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UN climate talks scrap critical areas of progress and make too few new commitments

"The United States blocking progress on loss and damage on a technical issue also threatens to unravel rare progress on this most political of issues.

As the UN climate talks head towards their conclusion in Madrid, Spain, IIED director Andrew Norton said:

“The fate of the Paris Agreement is in the balance. Instead of putting the world firmly on track to tackle the climate emergency, agreement on two vital pillars – how to measure and report progress on government commitments and how to ensure that emission trading does not allow double counting of emission reductions – is unravelling.

“The meeting’s moves into reverse are alarmingly out of step with the accelerating urgency of the crisis and people’s demands for increased action. Every day that goes by, the brutal realities of the devastation to people’s lives everywhere are increasingly stark.

“All of the past year’s work to agree standard measures for tracking progress on climate action has been thrown out. China, Saudi Arabia and other members of the Arab group must not be allowed to block agreement on a universal way to measure countries’ climate action.

“Efforts to agree offsetting for hard-to-reduce emissions threaten to derail the Paris Agreement’s integrity if these talks are allowed to agree measures that count emission reductions twice.

“The United States blocking progress on loss and damage on a technical issue also threatens to unravel rare progress on this most political of issues.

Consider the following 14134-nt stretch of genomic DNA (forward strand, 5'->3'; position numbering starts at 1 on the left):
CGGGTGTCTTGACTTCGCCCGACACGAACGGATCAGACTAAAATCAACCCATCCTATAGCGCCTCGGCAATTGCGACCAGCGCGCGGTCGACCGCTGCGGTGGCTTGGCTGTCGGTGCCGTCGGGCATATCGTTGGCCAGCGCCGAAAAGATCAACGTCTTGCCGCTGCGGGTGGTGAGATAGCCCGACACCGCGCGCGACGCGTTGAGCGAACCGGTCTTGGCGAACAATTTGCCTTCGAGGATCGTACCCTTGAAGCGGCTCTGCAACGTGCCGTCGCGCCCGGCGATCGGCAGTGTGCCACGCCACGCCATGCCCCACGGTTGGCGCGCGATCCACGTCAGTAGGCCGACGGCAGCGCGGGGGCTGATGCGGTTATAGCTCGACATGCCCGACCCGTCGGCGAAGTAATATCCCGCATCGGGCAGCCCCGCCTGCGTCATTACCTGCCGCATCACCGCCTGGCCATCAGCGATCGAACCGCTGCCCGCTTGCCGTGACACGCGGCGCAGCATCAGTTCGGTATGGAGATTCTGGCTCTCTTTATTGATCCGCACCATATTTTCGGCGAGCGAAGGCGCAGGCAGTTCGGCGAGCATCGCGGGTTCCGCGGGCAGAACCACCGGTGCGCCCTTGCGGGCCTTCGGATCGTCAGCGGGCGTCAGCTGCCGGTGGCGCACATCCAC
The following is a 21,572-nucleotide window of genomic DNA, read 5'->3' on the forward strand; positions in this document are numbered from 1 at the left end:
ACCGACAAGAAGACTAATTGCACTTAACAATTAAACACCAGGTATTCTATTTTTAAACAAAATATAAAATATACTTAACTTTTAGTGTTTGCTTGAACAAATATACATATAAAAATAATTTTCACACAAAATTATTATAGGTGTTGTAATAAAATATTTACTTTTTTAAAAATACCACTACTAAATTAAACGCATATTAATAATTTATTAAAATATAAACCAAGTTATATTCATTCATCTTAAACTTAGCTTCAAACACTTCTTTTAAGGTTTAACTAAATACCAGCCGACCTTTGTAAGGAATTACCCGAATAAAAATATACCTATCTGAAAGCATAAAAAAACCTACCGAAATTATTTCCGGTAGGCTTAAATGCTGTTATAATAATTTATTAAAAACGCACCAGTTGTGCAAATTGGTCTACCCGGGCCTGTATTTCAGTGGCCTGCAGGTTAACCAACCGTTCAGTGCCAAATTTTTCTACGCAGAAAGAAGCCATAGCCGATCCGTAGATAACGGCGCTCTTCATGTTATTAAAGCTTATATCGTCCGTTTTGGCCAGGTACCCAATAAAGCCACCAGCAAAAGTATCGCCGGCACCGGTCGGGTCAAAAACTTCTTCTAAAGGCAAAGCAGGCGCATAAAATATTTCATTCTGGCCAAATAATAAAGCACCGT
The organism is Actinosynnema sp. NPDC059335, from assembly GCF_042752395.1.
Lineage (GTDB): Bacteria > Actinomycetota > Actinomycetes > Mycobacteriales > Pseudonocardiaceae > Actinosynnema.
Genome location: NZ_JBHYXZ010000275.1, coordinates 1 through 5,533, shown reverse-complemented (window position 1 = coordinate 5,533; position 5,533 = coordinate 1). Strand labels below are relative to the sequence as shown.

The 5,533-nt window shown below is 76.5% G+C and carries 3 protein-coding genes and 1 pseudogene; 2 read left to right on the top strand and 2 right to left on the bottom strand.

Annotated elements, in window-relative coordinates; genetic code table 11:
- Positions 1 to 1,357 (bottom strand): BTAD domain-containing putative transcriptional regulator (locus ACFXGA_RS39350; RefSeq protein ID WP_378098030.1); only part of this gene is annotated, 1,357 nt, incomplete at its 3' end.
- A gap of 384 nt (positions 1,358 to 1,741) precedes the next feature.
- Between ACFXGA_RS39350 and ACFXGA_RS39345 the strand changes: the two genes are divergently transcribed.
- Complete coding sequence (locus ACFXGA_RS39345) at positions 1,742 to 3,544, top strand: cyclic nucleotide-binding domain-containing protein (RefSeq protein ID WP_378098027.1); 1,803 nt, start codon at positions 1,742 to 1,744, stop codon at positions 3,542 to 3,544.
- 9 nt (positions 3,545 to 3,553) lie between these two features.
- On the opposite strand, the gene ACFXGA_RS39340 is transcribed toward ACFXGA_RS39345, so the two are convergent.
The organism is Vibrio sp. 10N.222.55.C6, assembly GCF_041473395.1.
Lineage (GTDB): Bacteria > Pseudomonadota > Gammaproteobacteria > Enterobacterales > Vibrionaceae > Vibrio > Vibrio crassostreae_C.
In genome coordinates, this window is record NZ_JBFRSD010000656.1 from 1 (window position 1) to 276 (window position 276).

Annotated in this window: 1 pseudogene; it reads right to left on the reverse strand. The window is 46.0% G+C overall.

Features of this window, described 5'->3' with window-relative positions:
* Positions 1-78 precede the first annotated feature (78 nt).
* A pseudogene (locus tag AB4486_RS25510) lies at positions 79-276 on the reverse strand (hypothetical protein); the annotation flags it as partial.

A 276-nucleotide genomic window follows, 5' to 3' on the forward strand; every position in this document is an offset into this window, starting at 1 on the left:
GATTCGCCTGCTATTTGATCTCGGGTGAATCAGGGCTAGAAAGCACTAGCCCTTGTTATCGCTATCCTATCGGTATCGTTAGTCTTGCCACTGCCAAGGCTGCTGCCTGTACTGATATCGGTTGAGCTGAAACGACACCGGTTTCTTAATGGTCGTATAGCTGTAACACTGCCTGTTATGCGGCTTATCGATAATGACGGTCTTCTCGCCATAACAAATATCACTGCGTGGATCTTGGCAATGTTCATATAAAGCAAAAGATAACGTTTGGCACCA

“In a positive move, the European Union’s commitment to net zero by 2050 clearly demonstrates progress is possible, but few other major economies are rising to the challenge.

“It is unacceptable that governments are failing to take the radical action needed to keep temperature rise below 1.5°C above pre-industrial levels. Instead the talks have been riddled by scrapping critical areas of progress and too few new commitments.

“Given this lack of progress on emissions, vulnerable countries will need concrete evidence of increasing support with climate finance that enables them to develop and thrive. It is vital this money makes it possible for them to adapt as well as to survive the loss and damage they face.

“As the next UN climate summit hosts, the UK and Italian governments face a monumental challenge to deliver any sense of success between now and the next meeting.”

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